For example, if you’re starting a B2B business offering an employee tracking system, your customers will be manufacturing businesses that would like to increase safety in industrial environments. The list of the main costs in the first five years includes salaries of engineers, cost of developing tracking devices, traveling to customers’ premises, installation of systems, and maintenance expenses.

For each of these cost sources, try to have a forecast completed so you can easily talk about numbers if asked to provide more details.

Step 6: Concluding the Pitch with a Call to Action (CTA)

The last sentence of your pitch should call on potential investors to act. This is a commonly used technique; for example, including a textual CTA in emails is a proven method for increasing conversion rates by as much as 121 percent, according to reports.

So what should you have as your CTA? Here are some options:

  • A call to visit your website
  • A call to download your app or subscribe to your service
  • A call to test an online demo of your solution.

Keep the CTA short and make sure that you can complete it within several seconds during the speech.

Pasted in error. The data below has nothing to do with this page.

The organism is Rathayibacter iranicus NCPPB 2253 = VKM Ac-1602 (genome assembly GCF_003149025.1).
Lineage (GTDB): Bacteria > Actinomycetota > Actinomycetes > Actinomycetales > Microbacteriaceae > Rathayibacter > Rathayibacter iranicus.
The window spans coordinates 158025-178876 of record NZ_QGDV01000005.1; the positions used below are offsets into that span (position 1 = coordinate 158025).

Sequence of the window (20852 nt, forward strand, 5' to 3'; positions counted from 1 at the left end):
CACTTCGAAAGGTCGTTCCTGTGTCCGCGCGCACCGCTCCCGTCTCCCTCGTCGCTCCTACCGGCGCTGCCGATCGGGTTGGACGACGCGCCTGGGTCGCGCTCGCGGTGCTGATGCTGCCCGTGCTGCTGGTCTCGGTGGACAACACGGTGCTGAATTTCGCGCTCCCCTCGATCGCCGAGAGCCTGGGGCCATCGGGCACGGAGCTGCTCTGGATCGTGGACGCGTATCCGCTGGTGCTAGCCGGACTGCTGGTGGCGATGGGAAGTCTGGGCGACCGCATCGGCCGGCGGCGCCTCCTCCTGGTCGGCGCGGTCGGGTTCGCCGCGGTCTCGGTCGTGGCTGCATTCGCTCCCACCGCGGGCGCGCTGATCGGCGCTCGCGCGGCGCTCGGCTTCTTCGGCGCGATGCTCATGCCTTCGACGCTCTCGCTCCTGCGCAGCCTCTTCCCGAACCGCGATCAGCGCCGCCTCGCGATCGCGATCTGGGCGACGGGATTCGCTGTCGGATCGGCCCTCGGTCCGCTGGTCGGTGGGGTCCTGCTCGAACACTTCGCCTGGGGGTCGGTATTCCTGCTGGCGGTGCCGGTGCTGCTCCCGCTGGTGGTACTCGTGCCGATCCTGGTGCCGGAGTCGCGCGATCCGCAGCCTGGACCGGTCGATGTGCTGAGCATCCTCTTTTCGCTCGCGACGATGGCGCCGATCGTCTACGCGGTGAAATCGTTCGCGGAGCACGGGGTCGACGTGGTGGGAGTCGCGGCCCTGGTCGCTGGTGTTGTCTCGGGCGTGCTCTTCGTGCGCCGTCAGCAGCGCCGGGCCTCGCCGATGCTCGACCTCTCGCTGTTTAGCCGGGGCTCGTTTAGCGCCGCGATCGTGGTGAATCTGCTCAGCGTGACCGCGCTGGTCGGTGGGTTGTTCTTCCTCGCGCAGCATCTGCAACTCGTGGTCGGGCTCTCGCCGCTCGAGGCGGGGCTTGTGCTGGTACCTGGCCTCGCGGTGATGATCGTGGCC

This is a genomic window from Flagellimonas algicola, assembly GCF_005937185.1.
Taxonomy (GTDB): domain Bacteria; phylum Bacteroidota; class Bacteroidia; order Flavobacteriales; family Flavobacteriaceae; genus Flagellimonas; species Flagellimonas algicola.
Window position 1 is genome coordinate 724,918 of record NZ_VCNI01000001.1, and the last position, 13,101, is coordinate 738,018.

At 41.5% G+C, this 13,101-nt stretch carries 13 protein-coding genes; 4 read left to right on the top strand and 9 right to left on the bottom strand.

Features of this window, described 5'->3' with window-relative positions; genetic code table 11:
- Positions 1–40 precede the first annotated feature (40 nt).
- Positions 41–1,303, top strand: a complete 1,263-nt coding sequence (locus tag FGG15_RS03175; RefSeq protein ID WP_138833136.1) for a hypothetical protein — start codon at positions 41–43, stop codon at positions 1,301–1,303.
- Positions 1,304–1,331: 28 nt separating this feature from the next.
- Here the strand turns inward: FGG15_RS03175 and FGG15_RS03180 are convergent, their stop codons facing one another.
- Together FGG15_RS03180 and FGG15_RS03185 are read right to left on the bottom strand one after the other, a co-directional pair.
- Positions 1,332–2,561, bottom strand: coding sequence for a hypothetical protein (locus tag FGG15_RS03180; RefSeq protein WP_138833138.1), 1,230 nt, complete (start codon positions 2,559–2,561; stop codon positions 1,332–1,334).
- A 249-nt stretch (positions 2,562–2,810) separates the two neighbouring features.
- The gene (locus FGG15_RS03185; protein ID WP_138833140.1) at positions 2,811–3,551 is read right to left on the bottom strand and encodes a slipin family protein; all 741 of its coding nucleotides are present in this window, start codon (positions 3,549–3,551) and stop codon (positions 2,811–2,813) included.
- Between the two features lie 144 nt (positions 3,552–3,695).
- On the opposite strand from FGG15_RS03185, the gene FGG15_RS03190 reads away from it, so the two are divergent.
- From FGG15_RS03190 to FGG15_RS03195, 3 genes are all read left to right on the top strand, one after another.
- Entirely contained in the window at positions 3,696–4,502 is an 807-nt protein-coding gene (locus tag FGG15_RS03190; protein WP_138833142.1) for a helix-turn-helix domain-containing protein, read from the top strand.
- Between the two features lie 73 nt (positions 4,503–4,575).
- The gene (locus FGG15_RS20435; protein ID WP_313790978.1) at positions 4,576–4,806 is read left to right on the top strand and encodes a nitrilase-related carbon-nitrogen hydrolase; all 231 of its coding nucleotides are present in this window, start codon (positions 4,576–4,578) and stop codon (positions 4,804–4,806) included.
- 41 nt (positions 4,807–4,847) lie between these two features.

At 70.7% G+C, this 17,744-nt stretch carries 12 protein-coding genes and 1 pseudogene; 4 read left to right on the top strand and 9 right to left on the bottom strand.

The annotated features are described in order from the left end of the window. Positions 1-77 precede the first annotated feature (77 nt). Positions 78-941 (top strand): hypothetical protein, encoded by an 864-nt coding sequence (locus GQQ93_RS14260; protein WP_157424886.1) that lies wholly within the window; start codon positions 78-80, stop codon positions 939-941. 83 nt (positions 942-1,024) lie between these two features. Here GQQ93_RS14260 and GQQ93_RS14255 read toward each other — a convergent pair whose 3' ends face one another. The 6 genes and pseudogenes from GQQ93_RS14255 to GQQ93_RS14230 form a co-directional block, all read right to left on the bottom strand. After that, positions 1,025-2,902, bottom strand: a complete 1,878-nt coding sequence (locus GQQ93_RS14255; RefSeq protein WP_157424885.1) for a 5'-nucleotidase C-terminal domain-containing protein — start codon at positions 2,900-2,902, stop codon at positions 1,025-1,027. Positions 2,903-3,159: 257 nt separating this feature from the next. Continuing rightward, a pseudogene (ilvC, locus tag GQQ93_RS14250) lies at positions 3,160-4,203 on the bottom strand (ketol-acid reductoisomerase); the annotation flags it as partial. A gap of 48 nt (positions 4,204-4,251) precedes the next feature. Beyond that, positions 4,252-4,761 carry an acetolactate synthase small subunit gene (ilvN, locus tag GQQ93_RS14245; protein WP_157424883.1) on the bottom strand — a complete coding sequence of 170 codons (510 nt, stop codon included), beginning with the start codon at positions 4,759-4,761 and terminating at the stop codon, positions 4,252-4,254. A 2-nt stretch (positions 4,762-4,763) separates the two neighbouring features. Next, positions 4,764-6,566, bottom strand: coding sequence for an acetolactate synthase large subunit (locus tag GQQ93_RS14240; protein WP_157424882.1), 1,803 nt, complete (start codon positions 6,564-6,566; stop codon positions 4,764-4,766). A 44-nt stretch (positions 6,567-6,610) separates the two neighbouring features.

Final Considerations

The European startup scene is developing at the speed of light, so you need to use everything you can to break through the noise and make your message heard by potential investors. Here, a compelling elevator pitch will help you to stand out and get more people interested in hearing more about your business idea.

One last thing: to make the process of writing the pitch easier, you can write down all your ideas for each of the steps described above regardless of word count and then work your way to the final draft by focusing on the most important details.

As you remove the fluff, shorten, and connect your sentences, you should have a working draft sooner than you think. However, if you still feel like you need some help with making your pitch writing concise and effective, getting quick training or getting advice from another entrepreneur will be a good idea.

Hopefully, you’ll stick with the above tips and write a compelling text that will get you funding for your startup. Happy pitching and make sure to be ready for the Q&A session!

Author Bio

Estelle Liotard is a Content Creator and Data Analyst at WoWGrade and holds a Master’s degree in Data Administration. She aims to combine her passion for writing with modern data technologies in order to provide her clients and readers with the best possible solutions to data-centric problems.